Over the past few years, we have kept readers informed about cases involving elected officials and their use of social media. You may recall the case in Virginia where a court of appeals determined that a county commissioner’s blocking of users from her Facebook page was a First Amendment violation. The most talked about case involving an elected official’s use of social media, however, was the case filed by the Knight First Amendment Institute against then-President Trump alleging that his blocking of users who criticized him on Twitter was a violation of the First Amendment. That case made its way to the Second Circuit Court of Appeals which issued a ruling in 2019 finding then-President Trump in violation of the First Amendment. We reported on that ruling here. We also reported when then-President Trump appealed the court of appeals ruling to the U.S. Supreme Court.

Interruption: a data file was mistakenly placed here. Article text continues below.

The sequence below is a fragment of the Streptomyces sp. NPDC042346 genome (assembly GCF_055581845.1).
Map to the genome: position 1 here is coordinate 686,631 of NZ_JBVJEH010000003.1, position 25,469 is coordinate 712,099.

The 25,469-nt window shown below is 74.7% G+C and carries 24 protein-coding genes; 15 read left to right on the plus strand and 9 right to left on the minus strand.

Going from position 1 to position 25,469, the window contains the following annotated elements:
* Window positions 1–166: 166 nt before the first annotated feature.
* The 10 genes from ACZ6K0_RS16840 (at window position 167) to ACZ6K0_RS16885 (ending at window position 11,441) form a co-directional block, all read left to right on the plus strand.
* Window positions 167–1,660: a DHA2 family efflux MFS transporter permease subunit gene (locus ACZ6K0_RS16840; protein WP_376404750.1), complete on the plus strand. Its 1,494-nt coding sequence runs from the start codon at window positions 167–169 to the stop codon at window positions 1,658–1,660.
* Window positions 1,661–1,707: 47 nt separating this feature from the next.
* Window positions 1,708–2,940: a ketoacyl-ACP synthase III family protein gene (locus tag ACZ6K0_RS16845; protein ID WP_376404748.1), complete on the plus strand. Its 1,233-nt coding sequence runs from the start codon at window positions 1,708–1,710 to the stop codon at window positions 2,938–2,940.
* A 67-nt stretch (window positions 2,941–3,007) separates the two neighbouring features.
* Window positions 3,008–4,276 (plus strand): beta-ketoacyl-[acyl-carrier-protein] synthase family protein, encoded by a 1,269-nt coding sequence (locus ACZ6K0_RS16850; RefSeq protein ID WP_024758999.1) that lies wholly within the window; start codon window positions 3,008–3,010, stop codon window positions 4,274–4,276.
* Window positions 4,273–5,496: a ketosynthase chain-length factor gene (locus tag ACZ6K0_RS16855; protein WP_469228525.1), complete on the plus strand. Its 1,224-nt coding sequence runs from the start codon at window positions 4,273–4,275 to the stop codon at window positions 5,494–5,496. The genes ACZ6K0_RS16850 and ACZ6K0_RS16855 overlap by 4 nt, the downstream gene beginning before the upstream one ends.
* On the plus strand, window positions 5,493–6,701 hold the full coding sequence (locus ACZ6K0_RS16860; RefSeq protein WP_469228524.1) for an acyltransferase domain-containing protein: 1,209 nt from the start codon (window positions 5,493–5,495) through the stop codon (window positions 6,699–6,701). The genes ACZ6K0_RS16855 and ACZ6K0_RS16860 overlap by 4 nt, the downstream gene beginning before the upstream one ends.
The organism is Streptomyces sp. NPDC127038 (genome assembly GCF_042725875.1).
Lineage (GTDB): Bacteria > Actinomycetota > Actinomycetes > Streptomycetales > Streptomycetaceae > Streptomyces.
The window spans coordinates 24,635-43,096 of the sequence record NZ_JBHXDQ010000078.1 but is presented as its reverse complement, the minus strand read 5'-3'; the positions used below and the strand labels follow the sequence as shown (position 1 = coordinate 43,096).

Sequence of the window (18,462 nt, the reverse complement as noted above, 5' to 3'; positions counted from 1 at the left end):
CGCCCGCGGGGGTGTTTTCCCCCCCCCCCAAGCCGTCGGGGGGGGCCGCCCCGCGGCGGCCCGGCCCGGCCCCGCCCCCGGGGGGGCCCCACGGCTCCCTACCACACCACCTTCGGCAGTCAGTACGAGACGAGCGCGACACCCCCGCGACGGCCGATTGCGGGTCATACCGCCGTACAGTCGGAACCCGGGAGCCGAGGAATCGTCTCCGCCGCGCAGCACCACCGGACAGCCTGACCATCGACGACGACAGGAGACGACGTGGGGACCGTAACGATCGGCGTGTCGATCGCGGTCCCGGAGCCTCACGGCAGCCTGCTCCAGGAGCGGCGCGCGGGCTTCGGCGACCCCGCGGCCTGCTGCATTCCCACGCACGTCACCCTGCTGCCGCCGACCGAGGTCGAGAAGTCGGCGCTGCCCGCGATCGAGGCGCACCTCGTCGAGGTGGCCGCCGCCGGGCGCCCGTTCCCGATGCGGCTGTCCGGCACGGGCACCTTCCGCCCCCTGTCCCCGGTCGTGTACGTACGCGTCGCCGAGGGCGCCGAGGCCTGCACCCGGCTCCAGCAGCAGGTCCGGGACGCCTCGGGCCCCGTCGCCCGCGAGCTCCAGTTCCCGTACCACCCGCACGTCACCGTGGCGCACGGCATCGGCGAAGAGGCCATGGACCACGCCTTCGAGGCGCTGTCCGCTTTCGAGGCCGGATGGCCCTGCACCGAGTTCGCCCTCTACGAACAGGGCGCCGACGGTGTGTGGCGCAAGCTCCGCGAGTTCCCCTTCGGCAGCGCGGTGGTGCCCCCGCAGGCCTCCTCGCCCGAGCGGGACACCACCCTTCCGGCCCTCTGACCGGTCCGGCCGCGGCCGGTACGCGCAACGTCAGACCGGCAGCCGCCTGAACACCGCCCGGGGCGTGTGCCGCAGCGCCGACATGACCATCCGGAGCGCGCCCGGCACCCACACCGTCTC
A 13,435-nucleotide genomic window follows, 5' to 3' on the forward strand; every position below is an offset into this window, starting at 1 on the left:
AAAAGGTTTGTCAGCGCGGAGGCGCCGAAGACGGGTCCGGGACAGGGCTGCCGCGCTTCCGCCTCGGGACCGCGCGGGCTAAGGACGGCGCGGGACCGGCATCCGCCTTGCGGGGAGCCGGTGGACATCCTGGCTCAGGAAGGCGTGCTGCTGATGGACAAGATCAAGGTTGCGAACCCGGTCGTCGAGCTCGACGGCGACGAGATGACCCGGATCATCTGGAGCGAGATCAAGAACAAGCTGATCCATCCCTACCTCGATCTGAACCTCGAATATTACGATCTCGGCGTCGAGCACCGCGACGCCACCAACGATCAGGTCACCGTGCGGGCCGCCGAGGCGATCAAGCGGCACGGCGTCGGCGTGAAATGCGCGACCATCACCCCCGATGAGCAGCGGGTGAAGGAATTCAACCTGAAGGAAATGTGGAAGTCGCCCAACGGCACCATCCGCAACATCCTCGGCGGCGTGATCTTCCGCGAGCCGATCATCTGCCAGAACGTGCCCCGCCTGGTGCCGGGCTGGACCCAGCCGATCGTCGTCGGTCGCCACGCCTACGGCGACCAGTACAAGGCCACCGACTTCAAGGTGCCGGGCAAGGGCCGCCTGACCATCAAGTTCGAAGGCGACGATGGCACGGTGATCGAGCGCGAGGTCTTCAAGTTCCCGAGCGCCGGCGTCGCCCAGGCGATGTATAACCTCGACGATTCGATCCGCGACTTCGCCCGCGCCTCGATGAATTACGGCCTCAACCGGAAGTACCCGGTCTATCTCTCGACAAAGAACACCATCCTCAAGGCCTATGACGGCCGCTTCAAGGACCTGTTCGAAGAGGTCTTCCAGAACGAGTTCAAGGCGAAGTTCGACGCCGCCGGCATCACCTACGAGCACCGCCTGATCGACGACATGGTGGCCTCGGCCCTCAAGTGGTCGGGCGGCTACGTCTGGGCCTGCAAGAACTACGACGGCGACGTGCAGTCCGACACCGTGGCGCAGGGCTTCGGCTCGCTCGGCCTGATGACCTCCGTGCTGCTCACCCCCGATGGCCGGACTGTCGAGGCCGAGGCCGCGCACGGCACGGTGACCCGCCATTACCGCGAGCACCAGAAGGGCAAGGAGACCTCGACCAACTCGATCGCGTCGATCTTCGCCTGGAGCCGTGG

The Supreme Court just issued a ruling today sending the case back to the Second Circuit with instructions to dismiss the case as “moot.” The case (now named Joseph R. Biden, Jr. v. Knight First Amendment Institute at Columbia University, et al. because of the change in administration) is a short read. The U.S. Supreme Court issued a two sentence opinion vacating the judgment of the Second Circuit and remanding it back to the court of appeals with instructions to dismiss the case as moot. Justice Thomas filed a separate concurring opinion (12 pages), arguing that although he agreed that the case should be vacated as moot because of the change in administration, he questioned whether the First Amendment applies to a platform where a private company (in this case, Twitter) has “unbridled control” of user accounts.
What’s interesting is that after the change in administration, both sides (the Department of Justice and the Knight First Amendment Institute) had argued that the U.S. Supreme Court should declare the case “moot” but for different reasons. The DOJ argued the case was moot because of the change in administration. The Knight First Amendment Institute also argued the case was moot but because Twitter had permanently banned Trump from its platform.